The main goal the United States is now considering is the containment of China. It is therefore very unlikely that these countries will openly go against American wishes, or even attempt to undermine them. This brings the ball back to Erdogan’s court.
Erdogan cannot pursue his massive ambitions solely through economic and political aid from the United States and Germany (where Turkish immigrants are a political force in their own right). The Ottoman Sultanate was able to survive and prosper for centuries because it commanded the loyalty and respect of a multi-ethnic and multi-religious population. There were Christians, both Orthodox and Catholics, Jews and Muslims from all sects.
Erdogan cannot simply step on the pedal of Turkish identity and Muslim faith. He must reach out to the Christian world, in a modern way, to gain more support and to non-Turkish ethnic minorities, such as Kurds of Persian descent, or Arabs and Jews. This could help Erdogan move closer to the European Union, the United States and Israel, which in turn could help turn the Turkish economy around.
In all of this, it could be crucial for Erdogan to reach out to the Holy See. The conversion of Hagia Sophia into a mosque was viewed by the entire Christian world as a historic defeat for Christianity.
One hundred years ago with the Young Turkish Revolution, the massive temple was turned into a museum as a sign of transformation to the Western world and the first admission of modern Turkey into the Western Alliance system.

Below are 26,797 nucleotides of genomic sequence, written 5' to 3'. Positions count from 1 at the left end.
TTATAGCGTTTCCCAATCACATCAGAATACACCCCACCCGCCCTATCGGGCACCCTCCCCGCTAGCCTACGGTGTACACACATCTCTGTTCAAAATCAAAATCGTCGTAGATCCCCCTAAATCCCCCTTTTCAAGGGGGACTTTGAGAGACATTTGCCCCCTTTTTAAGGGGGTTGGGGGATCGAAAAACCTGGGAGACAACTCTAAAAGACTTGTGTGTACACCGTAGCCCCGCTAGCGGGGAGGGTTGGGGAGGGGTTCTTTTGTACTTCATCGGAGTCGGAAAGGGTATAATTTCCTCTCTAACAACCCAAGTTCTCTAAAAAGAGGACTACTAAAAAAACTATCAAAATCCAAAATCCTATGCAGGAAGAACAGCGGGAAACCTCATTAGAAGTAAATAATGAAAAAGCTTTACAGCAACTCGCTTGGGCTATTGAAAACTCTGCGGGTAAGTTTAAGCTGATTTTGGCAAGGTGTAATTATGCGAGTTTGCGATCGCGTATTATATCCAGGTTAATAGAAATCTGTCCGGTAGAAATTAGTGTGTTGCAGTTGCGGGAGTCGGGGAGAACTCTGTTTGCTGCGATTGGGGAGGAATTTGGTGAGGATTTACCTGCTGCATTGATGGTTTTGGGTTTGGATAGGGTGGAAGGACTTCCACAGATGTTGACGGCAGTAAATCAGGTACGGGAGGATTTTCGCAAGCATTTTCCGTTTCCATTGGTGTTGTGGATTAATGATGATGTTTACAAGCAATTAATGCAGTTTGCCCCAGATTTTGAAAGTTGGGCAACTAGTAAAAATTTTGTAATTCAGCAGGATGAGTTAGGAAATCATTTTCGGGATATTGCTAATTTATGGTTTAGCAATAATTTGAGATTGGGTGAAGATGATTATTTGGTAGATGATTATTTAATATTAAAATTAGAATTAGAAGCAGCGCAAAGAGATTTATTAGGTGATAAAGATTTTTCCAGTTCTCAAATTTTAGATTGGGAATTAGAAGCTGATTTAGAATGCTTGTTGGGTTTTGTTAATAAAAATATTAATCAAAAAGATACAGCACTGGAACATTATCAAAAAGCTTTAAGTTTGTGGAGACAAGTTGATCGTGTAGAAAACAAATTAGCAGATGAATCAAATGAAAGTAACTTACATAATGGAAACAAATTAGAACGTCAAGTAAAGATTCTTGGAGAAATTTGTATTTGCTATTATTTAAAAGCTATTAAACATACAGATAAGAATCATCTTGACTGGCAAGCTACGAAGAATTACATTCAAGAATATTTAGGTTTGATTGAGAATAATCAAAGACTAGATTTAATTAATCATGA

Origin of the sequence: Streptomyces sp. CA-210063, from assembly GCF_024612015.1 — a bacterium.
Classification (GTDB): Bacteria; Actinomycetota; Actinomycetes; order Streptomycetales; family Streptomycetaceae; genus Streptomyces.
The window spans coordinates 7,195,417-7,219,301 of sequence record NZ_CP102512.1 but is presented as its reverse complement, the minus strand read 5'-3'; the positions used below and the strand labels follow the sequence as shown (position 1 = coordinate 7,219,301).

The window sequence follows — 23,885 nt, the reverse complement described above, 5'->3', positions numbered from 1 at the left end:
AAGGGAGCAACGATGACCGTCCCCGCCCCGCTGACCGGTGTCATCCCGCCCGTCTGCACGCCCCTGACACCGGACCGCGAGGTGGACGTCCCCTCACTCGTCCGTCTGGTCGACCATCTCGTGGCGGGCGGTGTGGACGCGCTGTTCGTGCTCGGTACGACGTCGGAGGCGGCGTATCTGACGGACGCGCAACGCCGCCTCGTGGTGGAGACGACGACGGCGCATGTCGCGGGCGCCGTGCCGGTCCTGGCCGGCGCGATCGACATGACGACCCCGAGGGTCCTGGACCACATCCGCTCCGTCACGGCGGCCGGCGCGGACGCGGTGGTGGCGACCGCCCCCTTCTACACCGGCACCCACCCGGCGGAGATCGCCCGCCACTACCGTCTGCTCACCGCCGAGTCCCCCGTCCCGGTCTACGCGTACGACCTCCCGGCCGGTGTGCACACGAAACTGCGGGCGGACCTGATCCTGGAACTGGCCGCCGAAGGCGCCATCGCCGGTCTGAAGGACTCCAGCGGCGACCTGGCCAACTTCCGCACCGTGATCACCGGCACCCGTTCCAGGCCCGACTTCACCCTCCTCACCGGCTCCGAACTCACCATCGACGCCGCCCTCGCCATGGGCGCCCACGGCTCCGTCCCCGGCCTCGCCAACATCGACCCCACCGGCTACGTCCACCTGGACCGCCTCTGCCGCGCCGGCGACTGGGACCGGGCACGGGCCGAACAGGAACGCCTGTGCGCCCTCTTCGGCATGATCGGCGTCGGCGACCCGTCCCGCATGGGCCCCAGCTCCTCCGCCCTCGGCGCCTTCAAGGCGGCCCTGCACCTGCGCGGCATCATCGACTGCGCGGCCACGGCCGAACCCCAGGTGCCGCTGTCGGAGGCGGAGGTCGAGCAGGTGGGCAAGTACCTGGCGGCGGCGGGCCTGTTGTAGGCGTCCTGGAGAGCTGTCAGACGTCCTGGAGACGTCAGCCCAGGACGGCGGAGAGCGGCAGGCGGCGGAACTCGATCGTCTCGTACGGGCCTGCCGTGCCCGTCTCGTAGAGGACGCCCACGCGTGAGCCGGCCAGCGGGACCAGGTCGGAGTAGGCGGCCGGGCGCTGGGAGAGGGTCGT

In this sense, the persecution of Christians in Turkey or the suppression of non-Muslim faiths could be a major brake on Erdogan’s ambitions.
Allowing Christian activity in the Muslim world has been a long overdue signal and could bring huge political dividends to Erdogan. Now is the time for Erdogan to muster 30 years of Turkish effort, but he must deliver something that goes beyond military and political prowess. The key is reconciliation with the past. The turning point of Hagia Sophia skips the last 100 years and reaches out to the Ottomans.
But at the height of the empire, the Ottomans were a very complex reality.
Turkey needs to get its economy moving and for that it needs friends and a more liberal internal society. Without an efficient economy and friends, all political dreams collapse. Oil from Arab friends / customers, sold at low prices, cannot last long.
In addition, Ankara must come to terms with its past. The recent past is the grudge of not being admitted to the EU. Now it is clear that it was a blessing in disguise. If Turkey had been in the EU, it would not have been able to pursue its geopolitical goals. And, given the poor performance of its economy, it could now be in a worse crisis than Italy or Greece and relations with the EU could have soured Turkish sentiments even further.
In addition, Ankara must reach out to the Greeks and Armenians who for centuries were an integral part of the Ottoman Empire. The breakdown of relations with the two Christian groups also contributed to the fall of the empire.
If Turkey wants a glimpse of its past, it must find a new future with these two important neighbors, and that could also start by acknowledging many of its mistakes, the ethnic and religious persecutions of the past. Thus, the future of Central Asia and the Three Seas System could take a different direction.
Used with permission from Settimana News. Read the original here.